All the same, there are some intriguing patterns to be found: David Oranchak points out that “‘SBDBlDMDBl’ is an interesting sequence, since it is length 10 but only consists of 5 unique symbols.” I suspect that the presentation hand uses a slightly different enciphering strategy to the annotation hand, which possibly implies that there may be some kind of homophone mapping going on. The fact that there is also an annotation applied to a single letter [c] on the title page may also point to a nomenclator or acrostic cipher.

Personally, I’m intrigued by the circular ‘boss’ at the top of the title page: this has three letters (C, M and E) calligraphically arranged, i.e. the two dots of the colon have been separated above and below the M. To my eyes, this looks suspiciously like a cryptographic conceit – might it be the case that “:” (E) is in fact a kind of letter modifier? For example, it might encipher a repeat-last-letter token (if the text had a lot of Roman numbers), or perhaps a macron-like “overbar” superscript denoting a scribal abbreviation (i.e. contraction or truncation). Something to think about, anyway!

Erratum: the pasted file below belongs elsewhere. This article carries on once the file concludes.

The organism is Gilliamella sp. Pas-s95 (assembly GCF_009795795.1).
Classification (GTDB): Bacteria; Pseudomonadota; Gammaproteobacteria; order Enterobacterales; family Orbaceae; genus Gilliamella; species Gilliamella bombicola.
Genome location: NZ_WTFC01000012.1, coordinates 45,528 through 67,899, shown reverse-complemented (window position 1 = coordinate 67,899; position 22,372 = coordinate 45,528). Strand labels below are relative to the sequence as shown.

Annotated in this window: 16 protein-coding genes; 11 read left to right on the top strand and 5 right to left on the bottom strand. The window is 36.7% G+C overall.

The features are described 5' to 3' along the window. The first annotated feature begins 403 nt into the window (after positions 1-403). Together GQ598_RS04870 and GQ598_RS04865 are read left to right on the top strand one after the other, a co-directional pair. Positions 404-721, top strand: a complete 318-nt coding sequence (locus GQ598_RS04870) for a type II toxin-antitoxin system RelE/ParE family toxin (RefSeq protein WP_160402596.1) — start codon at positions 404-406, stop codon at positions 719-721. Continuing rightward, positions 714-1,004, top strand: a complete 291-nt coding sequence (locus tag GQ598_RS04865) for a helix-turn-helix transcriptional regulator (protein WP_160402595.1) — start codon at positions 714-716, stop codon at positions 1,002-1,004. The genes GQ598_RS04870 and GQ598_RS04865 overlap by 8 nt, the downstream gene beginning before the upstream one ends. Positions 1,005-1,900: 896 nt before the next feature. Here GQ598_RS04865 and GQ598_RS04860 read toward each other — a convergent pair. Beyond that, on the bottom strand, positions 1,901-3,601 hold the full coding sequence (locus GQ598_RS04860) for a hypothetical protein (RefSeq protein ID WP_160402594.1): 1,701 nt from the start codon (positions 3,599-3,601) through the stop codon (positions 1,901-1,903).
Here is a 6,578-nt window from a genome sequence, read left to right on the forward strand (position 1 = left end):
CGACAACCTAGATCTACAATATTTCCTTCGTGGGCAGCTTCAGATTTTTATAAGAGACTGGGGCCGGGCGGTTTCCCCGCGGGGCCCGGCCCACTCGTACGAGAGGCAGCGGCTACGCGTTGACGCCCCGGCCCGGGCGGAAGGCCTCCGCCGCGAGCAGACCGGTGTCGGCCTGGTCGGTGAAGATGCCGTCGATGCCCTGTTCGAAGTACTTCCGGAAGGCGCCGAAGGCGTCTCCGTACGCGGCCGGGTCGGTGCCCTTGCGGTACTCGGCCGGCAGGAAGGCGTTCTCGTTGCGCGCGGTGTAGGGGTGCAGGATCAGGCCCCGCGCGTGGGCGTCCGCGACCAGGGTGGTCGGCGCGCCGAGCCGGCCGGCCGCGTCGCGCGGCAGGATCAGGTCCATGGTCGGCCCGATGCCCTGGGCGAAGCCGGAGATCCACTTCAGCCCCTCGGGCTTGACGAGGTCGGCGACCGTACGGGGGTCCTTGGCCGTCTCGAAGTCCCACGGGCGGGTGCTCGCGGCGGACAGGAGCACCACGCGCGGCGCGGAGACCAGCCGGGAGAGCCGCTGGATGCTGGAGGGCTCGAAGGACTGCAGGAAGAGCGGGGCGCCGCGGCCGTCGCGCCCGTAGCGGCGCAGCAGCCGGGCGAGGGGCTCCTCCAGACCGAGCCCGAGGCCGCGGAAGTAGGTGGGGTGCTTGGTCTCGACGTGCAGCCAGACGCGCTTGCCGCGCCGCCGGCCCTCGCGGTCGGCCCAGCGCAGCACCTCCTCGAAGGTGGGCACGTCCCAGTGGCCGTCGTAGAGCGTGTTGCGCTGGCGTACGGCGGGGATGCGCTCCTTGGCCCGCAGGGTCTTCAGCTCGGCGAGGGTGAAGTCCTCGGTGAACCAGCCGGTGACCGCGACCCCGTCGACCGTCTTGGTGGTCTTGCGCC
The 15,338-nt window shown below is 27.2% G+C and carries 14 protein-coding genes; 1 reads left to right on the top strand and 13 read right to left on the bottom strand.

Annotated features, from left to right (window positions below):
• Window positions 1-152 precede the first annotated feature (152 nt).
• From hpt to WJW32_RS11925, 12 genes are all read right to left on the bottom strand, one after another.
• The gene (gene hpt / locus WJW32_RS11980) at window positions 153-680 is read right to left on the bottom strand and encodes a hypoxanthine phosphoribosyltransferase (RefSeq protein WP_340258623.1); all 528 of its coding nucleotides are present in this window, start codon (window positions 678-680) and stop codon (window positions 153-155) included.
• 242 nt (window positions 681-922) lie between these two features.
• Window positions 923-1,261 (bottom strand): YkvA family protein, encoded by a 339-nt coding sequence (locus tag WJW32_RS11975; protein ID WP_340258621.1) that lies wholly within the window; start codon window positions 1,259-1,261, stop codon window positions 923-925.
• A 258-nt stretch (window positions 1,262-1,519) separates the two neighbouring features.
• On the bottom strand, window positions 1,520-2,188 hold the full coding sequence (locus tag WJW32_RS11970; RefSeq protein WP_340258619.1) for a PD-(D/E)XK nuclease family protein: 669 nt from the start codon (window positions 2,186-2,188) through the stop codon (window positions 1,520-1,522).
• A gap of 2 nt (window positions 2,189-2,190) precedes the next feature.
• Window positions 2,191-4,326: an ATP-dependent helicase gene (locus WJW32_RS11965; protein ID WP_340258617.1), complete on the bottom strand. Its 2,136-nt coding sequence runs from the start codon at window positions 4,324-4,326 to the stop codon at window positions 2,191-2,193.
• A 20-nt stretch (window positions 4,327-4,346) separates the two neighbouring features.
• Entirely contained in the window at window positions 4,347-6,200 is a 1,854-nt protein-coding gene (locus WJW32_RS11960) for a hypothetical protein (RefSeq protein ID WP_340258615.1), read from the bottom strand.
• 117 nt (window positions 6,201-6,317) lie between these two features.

As for the plaintext language: if this was indeed found concealed in an East London cellar, English and Latin would surely be the main suspects, though Tony Gaffney tried Latin and couldn’t find any kind of match.

Blitz Cipher Theories & Hunches

If you’re expecting me to start speculating that these documents were from a 16th century Elizabethan secret society frequented by John Dee and/or William Shakespeare, sadly you’ll be quickly disappointed. Similarly, though I concur heartily with Glen Claston that these genuinely intriguing ciphertexts may well ultimately prove to be high-ranking 18th century Mason or Freemason ciphers, it is just too early to start saying. We simply don’t know as yet enough of the basics.

What I personally have learned from the tragically fruitless, long-term debacle that is Voynich Manuscript research is that speculative theories are almost always a hopeless way of trying to decipher such objects. Hunches are cool and useful, but they need to stay restrained, or everything goes bad. Please, no theories, let’s try to crack these using the proper historical tools at our disposal!